The Red-winged Blackbird skittered just a feather’s tip above the marshy spikes of smooth cordgrass and glasswort. It seemed less a graceful bird caressing the subtleties of air currents than a dragonfly, jittering near instantly between one place and another. And then the bird plundered the carpeted bog for shelter in a pocket of thistle. Conk-la-ree, conk-la-ree. The bird cried from a hidden stage, auditioning a part for the ear of God. He cried again, and again, conk-la-ree. A guild of songbird companions responded with measured chirps and trills. And the low-tide estuary freighted the weighty chorus of an old, holy song: Holy, holy, holy…the whole earth is full of his glory. Conk-la-ree.
In a heartbeat the Red-winged Blackbird dashed from veiled chancel to chancel, and sang his Sanctus. I aimed to capture this transition – this flight of liturgy. I leaned against the railings of the planked jetty, aimed my camera at only what I could anticipate as his next flight path, adjusted my settings – a little more ISO, faster shutter speed, and extended my zoom. There was a pause in his Psalter, that breath between reception and response, and then a flutter of activity. I shot and managed to place the bird in the middle of the frame. I was pleased until I came home, loaded the image on my computer, and saw this worshipping bird completely out of focus – not a hint of detail.
There are, of course, disrupted moments when we see God. Appointed times, or kairos moments, as they are called, when we know God. But these moments of genuine revelation are so peculiar to a spiritual springtide, only positive abstractions can be trusted. God is with me. God is love. God forgives and heals. The God of clarity is the God of amassed piety, heaped on the trinkets and souvenirs of memory – toothsome lollipops pacifying a deeper, harden faith that can’t be appeased with the now and then temperament of God’s transcendent. But give me these gimcracks and frills, all the same. Let me long for and remember again when creation was interrupted. I’ll take those morsels that, if anything at all, sooth an insatiable longing.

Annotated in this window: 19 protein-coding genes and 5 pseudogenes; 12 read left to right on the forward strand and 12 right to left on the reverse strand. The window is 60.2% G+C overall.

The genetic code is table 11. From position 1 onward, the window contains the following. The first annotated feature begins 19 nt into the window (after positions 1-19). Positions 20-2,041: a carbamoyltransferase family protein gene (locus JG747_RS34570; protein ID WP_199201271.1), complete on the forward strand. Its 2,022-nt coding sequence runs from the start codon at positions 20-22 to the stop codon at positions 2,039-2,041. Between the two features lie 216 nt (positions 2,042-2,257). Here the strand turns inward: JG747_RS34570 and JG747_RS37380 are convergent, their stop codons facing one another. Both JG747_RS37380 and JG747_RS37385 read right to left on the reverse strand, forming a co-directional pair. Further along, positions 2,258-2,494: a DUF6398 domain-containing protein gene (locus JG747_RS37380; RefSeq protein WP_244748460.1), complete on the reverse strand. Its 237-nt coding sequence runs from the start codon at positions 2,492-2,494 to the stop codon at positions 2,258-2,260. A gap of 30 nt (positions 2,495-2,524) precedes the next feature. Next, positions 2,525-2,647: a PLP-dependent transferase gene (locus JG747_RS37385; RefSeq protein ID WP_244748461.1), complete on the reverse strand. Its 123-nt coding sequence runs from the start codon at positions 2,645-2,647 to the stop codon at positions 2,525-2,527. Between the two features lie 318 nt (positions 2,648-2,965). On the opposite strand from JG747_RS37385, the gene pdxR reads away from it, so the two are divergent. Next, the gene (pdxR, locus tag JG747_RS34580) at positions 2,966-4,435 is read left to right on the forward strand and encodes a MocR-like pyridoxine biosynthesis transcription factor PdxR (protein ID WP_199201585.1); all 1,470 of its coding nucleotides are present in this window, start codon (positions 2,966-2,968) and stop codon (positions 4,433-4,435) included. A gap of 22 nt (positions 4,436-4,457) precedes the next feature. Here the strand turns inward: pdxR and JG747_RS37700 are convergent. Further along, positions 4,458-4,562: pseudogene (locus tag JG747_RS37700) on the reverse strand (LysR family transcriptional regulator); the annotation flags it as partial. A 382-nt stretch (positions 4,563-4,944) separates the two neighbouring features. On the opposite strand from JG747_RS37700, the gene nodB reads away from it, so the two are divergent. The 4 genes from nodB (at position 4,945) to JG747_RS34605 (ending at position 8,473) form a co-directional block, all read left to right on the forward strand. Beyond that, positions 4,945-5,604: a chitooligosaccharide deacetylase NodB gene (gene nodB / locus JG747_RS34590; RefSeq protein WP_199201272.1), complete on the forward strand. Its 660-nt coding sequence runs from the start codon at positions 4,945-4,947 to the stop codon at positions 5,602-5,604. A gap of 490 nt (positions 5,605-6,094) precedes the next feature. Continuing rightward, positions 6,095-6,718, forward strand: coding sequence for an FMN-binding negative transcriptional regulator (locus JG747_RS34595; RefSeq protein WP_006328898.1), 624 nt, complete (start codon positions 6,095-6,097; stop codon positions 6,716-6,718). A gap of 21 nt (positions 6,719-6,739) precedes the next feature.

It is the nature of kairos moments, though, to fade from their initial glory back into the world of an empty pantry, dirty laundry, and spilt coffee. So we glide down this stream of continuity, the times between. God appearing only as something we can intuit, a blur of something real – the ineffable teasing our minds with hints and oblique peek-a-boos. “The eye cannot see Him, though He is (spiritually) visible. He is incomprehensible, though in grace He is manifested. He is beyond our utmost thought, though our human faculties conceive of him….our very incapacity of fully grasping Him affords us the idea of what He really is,” taught Tertullian, the second and third century teacher of the early Church. Much later, in the middle ages, the anonymous author of The Cloud of Unknowing wrote, “Thought cannot comprehend God. And so, I prefer to abandon all I can know, choosing rather to love him whom I cannot know.” Even greater Christian mystics would go on to say things like God cannot be real because only created things exist. This isn’t to say they didn’t believe God existed; rather, they claimed that God existed in an inaccessible way that tramples our best experience, reason, and language into quaint blurs.
In the milieu of strong opinions and certainty, when faith is set aside for knowledge, and facts are confused for truth, God appears out of focus. Be wary of the mind who knows too much of God. Shady preachers and egos proclaim proof and absolute assurance. God punditry speaks to itching ears. The truly transcendent God is out of the corner of our eye, the brilliant thought we instantly forget. The hidden God, the revealing God, the God surpassing all comprehension takes our breath away and leaves us with little to say. A prayer of listening aimed at marshy brambles. Cock-la-ree. And even as that inward awe drivels away into devotionally-tinged language, if I have said anything, it was, as Augustine said, just to say something.